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13 Mar, 2019

The Growing Irish Whiskey Industry

The Irish whiskey industry continues to develop and new Irish brands are becoming more prominent behind bars and on supermarket shelves around the world. This growth has been driven by factors such as premiumisation, no longer being seen as an older person’s drink and the increase in the number of middle-class consumers globally. in response to this, ifac Food and AgriBusiness take a deeper look into the industry, how markets are performing, what are the challenges facing the sector as well as the opportunities and supports available for the sector to develop into the future.

The Irish whiskey industry continues to develop and new Irish brands are becoming more prominent behind bars and on supermarket shelves around the world. This growth has been driven by factors such as premiumisation, no longer being seen as an older person’s drink and the increase in the number of middle-class consumers globally. in response to this, ifac Food and AgriBusiness take a deeper look into the industry, how markets are performing, what are the challenges facing the sector as well as the opportunities and supports available for the sector to develop into the future.

Export and Local Markets

The value of Ireland’s beverage exports hit €1.5 Billion in 2018, with Irish whiskey leading the way, contributing 42% of these exports. 2018 saw demand increasing for premium Irish Brands with a record year of export growth with value increasing by €45 million to €623 million with 60% of this heading to the North American market. Last year also saw a 10% increase in the North American Market with €620 million worth of Irish whiskey crossing the Atlantic. The United States is followed by the UK, Canada, Germany and France as our most important export markets.

Emerging markets are also contributing to the growth in Irish whiskey, with Australia and the South Pacific markets reflecting value growth of 35% and Central and South America showing value growth of more than 42%, both from small but significant bases. Africa also performed exceptionally well as an emerging market, with growth of 15% in the value of Irish whiskey exports. Irish whiskey’s growth in EU markets sustained double digits, at 16%.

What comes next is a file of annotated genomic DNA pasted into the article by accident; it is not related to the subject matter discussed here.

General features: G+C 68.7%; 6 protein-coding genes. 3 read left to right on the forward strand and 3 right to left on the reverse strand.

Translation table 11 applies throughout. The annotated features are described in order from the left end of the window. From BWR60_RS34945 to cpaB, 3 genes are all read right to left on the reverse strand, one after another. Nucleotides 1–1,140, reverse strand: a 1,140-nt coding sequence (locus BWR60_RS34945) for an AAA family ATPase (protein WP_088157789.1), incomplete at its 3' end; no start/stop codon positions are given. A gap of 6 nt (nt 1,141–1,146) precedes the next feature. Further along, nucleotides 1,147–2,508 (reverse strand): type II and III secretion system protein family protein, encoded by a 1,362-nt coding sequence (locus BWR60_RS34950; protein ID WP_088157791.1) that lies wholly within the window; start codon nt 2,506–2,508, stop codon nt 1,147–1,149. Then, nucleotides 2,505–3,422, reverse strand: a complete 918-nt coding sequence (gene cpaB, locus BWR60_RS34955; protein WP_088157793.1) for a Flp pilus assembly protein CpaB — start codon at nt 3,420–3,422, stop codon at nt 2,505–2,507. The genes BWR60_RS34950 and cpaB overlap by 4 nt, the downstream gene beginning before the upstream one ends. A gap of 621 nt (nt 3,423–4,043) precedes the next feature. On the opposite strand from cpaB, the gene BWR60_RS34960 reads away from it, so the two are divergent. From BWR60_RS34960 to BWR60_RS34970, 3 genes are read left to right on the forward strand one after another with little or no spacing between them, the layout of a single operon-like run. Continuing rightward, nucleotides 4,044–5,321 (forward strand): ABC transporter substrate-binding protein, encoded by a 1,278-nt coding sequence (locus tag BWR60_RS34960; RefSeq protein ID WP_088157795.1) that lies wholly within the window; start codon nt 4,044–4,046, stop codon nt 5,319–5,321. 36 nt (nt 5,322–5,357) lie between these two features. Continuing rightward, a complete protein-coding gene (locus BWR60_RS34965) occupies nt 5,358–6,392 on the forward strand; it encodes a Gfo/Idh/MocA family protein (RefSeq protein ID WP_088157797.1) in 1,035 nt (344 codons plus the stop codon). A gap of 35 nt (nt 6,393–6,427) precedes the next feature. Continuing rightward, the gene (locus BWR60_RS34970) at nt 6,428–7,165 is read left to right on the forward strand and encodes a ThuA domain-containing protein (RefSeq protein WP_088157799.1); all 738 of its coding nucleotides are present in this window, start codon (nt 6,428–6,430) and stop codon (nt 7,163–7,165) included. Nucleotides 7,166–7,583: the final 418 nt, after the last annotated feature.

Irish whiskey can now be found in over 135 countries worldwide. These growth figures have been mainly due to the continued international success of the Jameson and Bushmills brands. For more, see Bord Bia Export and Performance 2018-2019

Domestically we see that Irish whiskey sales increased by 14% in 2017 and premium whiskey sales increased by 40% with an increasing number of smaller distilleries making an impact both nationally and internationally. In 2013 there were only four distilleries in Ireland in operation producing and selling Irish whiskey,

· Cooley Distillery

· Kilbeggan Distillery

· New Midleton Distillery

· Old Bushmills Distillery

There are currently 18 operating distilleries in Ireland with 16 more in different stages of the planning process.

The increase in demand for locally produced product with a unique taste has played a major role in encouraging the growth in this area, with smaller distilleries really taking advantage of this opportunity to create a brand that will stand out and differentiate themselves from other brands, none more so than the Slane Castle Irish Whiskey brand who use barley from the castle estate as well as the river Boyne, ingredients unique to the area and therefore the brand.

The fact that the majority of materials can be sourced in Ireland is also a bonus when it comes to the storytelling and provenance. Bottles, labels, crates, boxes and designers can all be sourced within the country with the only exception being the bottle corks, with no factory in Ireland currently producing corks.

Challenges